Today, as computing power and wireless capabilities improve, organizations are increasingly leveraging Internet of Medical Things (IoMT) technologies, such as  internet-connected blood pressure monitors, continuous glucose monitors and MRI scanners. These tools, with their ability to collect, analyze and transmit health data, improve efficiencies, lower care costs and drive better patient outcomes. 

However, according to a recent study on the state of healthcare IoT and IoMT devices, almost 80% of these devices are used so frequently that hospital security has little time to analyze them for risks and attacks, apply the latest patches and carry out segmentation to protect the devices on the network. 

That’s a major problem, adding up to nearly $21 billion in ransomware costs in 2021.  

Cybersecurity IoT and IoMT challenges  

Hospital and healthcare organizations have been increasingly targeted for cybersecurity attacks, especially ransomware attacks that cripple networks and endanger patient safety. These attacks have gotten more sophisticated and have targeted older IoT devices, not just traditional devices like mobile devices and laptops, but things like older MRI machines and IV pumps.  

IV pumps are the most common healthcare IoT device and possess the lion’s share of risk. The ubiquitous IV pump makes up 38% of a hospital’s typical healthcare IoMT footprint, and a whopping 73% of those IV pumps have a vulnerability that would jeopardize patient safety, data confidentiality or service availability if it were to be exploited by an adversary.    

top connected devices in hospitals

As IoMT and IoT devices are everywhere, hospitals and healthcare organizations are prime targets because 1) they typically don’t have visibility into the risk of these devices, 2) they don’t know the number of IoT devices they have, and 3) they lack a comprehensive solution to address risk and protect IoT devices.   

Protecting hospital IoT and IoMT devices  

The first step to protecting hospital IoT and IoMT devices is identifying and fixing vulnerable devices, as 53% of IoMT and IoT devices contain critical risks. For example, a third of bedside healthcare IoMT devices, the devices closest to patient care and vital to optimal health outcomes, have an identified critical risk.If any of these devices were attacked, patient safety, service availability or data confidentiality could be severely impacted, either directly or as part of an attack's collateral damage.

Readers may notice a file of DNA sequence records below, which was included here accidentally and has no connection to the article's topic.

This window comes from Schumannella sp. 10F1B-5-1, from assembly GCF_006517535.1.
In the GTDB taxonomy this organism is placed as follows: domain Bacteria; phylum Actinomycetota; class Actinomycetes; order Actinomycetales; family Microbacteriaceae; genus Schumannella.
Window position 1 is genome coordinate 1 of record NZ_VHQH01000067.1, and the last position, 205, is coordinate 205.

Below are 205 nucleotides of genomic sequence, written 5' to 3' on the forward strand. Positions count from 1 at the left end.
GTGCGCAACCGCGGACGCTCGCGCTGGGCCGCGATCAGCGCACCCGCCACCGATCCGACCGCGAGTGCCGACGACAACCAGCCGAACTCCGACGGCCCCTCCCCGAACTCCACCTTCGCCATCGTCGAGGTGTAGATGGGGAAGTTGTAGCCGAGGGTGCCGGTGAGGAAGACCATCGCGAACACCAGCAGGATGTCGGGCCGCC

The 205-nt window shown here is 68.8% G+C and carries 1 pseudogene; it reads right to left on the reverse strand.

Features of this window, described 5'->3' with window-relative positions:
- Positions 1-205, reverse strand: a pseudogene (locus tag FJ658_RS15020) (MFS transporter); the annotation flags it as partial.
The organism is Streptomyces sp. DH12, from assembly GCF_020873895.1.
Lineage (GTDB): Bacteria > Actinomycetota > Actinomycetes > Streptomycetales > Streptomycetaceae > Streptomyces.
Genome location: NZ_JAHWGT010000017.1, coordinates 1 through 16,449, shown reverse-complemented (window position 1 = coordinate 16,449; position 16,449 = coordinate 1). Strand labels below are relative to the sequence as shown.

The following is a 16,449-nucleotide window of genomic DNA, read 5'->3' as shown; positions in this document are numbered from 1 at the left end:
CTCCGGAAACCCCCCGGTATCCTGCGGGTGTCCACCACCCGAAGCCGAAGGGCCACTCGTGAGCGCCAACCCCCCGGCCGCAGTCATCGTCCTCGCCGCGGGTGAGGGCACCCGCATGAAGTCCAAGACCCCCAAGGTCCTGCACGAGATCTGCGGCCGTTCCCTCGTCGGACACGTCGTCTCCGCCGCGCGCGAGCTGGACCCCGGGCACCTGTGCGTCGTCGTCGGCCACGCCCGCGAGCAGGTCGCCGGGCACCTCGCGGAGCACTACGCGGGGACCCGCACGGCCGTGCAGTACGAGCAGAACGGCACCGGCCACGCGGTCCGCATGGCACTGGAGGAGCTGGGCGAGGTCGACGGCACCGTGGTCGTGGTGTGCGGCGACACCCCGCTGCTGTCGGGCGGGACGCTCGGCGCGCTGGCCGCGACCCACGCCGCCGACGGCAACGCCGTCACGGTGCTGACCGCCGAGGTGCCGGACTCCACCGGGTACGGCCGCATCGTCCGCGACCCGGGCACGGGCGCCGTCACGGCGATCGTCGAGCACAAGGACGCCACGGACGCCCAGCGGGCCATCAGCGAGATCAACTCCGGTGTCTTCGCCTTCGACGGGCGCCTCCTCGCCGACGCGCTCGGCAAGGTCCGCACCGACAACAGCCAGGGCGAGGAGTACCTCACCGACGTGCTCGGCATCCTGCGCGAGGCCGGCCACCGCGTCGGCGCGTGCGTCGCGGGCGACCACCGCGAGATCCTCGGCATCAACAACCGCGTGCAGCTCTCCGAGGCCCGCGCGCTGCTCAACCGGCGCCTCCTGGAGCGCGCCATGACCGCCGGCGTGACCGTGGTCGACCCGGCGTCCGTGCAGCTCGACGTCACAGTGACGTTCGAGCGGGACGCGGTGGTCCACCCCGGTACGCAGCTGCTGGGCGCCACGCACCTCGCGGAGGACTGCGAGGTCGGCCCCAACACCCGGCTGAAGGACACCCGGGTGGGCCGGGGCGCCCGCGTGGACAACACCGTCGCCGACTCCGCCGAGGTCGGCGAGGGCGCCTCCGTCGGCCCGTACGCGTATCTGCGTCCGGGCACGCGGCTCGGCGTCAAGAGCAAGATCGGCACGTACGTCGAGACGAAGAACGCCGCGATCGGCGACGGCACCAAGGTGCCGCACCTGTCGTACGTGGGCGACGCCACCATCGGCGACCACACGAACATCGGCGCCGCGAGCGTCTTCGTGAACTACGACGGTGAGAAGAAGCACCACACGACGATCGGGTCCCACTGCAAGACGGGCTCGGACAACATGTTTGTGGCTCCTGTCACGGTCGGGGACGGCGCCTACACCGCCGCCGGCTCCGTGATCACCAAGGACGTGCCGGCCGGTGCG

Second, it’s vital to ensure the alignment of stakeholders, as devices fall under different teams within hospital organizations. These teams need to cohesively identify and fix all the vulnerable endpoints within their environment, and not just a portion of them.  

And third, you must work to increase the urgency level to secure these devices now to meet the cybersecurity goals of the company. Waiting until an asset inventory is completed is no longer an option, as it will most likely prove too late.    

The solution: Ivanti Neurons for Healthcare 

The good news is there is a solution in the market that can address these challenges – Ivanti Neurons for Healthcare.  

Ivanti Neurons for Healthcare delivers the complete picture of IT across healthcare facilities by discovering and intelligently profiling medical devices and the Internet of Medical Things (IoMT), assessing security risks, reporting threats and reconciling device information across multiple data sources. Most importantly, this solution can segment the entire device fleet to help with the troubleshooting process as well as not jeopardize patient safety, patient info, or clinical workflows. 

If you’re interested in learning more, click here. 

And if you’re in the Miami Beach area March 6-9th, come see a live demo/presentation in the AT&T Healthcare booth #902 at the VIVE Show. We will also have a live demo/presentation at the HIMSS Show on March 13-18th in Orlando, FL in the AT&T Healthcare booth #2659. We look forward to continuing the discussion.